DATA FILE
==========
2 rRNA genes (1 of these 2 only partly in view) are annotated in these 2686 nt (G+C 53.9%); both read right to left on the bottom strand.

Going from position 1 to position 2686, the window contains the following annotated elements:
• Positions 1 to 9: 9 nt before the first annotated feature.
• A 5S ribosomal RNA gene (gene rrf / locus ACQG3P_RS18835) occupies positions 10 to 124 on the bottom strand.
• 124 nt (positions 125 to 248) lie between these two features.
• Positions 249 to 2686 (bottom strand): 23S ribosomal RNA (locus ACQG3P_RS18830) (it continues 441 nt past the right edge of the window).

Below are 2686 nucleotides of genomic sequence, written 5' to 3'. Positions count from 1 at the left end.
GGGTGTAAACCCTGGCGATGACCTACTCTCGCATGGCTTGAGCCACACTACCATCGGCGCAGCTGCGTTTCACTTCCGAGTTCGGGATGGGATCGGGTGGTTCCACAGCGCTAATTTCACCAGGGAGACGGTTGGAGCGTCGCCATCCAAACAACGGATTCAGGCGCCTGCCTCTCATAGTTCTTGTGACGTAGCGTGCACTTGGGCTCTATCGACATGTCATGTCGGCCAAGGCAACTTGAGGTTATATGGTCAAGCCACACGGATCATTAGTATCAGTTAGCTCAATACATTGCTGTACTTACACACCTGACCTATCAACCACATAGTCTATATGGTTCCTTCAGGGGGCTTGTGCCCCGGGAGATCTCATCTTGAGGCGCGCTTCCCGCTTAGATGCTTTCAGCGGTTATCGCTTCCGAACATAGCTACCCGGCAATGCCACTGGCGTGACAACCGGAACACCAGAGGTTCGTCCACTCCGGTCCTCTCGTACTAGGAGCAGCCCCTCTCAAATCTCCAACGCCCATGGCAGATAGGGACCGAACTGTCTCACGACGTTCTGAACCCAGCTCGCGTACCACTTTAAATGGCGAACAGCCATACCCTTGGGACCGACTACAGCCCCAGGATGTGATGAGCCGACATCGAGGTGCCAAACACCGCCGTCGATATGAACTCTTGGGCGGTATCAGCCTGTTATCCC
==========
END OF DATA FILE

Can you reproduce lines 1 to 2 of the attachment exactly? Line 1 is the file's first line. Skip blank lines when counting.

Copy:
2 rRNA genes (1 of these 2 only partly in view) are annotated in these 2686 nt (G+C 53.9%); both read right to left on the bottom strand.

Going from position 1 to position 2686, the window contains the following annotated elements: